So there are lots of key tips that you get on the webinar. But I really think it's about we have a fantastic confidence. So be confident when you go into that situation. Leave that doubt outside the door. And just when you're in that moment, own that moment entirely.
Kelly: Amazing key and terms. Let's go back to "Own the Moment." What is this initiative, "Own the Moment"?
Anne: So it's a webinar training where we share with early stage women entrepreneurs. What are the key limiting beliefs in the heads of male investors? What are the limiting beliefs inside our heads as women that we could be holding ourselves back? And then what are those gender differences between men and women, how we're wired differently? But also, how we make decisions, which is crucial in the investment process. How we process information, okay? So we learned all of that and we say, "Hmm, now you know this. Now, let's apply it to the pitch situation. What do you need to be doing differently?"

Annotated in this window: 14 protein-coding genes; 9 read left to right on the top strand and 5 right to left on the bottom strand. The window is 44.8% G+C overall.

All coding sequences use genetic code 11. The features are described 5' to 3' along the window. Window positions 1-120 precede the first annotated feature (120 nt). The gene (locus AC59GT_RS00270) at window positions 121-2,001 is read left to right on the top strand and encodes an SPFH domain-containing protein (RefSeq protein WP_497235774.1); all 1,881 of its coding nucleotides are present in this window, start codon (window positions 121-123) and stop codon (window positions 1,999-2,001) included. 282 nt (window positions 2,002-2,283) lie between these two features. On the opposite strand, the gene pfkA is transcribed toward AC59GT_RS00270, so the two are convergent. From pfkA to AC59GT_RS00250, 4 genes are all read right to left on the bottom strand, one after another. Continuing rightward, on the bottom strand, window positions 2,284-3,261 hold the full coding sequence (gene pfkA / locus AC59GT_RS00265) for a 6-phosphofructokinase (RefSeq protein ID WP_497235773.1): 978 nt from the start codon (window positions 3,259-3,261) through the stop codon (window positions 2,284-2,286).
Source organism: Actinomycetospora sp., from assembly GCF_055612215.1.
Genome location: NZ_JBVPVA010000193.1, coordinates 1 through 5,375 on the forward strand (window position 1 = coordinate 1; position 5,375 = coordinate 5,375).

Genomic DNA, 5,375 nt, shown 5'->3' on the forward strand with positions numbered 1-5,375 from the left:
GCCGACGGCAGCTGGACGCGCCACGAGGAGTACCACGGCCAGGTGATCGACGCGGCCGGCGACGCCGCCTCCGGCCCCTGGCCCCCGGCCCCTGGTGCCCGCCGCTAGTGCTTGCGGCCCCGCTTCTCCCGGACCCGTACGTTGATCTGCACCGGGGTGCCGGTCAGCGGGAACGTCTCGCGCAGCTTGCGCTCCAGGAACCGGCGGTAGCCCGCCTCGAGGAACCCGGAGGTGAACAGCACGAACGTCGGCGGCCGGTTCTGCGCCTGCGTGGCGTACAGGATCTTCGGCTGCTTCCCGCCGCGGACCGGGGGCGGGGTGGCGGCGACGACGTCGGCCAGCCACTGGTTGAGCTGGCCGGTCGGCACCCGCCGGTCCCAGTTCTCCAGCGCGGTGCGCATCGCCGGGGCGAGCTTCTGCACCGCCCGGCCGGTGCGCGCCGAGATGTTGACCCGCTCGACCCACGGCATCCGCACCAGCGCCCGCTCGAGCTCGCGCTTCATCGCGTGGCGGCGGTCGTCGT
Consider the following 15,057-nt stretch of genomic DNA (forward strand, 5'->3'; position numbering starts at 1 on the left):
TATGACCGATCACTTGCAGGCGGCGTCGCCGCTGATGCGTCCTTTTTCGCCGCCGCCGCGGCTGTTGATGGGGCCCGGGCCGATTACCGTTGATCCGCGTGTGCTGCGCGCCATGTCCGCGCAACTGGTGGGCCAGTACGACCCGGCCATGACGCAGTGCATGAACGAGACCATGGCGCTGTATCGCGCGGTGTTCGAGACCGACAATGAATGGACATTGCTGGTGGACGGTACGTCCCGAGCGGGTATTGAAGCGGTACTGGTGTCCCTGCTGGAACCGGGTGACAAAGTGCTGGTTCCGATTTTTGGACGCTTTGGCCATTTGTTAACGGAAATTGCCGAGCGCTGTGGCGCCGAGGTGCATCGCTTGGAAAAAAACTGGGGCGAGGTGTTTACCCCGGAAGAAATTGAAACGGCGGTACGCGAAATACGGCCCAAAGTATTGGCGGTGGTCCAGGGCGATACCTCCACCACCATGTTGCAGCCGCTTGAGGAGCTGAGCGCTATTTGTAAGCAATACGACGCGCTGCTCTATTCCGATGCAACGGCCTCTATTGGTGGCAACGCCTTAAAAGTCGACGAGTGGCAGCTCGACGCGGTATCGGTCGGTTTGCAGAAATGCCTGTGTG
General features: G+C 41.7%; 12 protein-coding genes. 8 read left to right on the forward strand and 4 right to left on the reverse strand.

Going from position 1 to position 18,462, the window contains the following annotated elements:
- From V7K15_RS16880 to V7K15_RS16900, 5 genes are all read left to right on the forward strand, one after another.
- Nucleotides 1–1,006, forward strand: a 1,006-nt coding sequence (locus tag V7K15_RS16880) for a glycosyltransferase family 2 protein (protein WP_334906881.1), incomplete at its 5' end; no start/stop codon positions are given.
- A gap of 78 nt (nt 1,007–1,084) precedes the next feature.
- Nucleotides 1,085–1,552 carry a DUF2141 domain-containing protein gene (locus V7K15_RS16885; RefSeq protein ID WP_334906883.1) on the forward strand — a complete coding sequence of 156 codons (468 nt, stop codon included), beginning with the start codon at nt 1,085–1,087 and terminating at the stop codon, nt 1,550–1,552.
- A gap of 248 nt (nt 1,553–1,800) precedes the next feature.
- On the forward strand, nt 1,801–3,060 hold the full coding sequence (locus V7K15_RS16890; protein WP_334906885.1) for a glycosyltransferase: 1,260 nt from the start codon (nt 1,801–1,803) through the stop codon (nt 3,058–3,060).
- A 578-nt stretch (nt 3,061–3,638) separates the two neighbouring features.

So on the webinar training, you've one-hour live webinar with us. And then afterwards, there's this 16-page workbook, so you can actually go through your pitch and adapt with information you've learned, practical key tips on the webinar. And you have also access to our Facebook groups so you can continue the knowledge. So really, it's for those women entrepreneurs who are learning about funding for the first time, you can learn about these gender differences, you can't ignore them. We're gonna have to pitch in front of men, mostly. So you might as well learn their game, learn their language, and just give yourself an edge.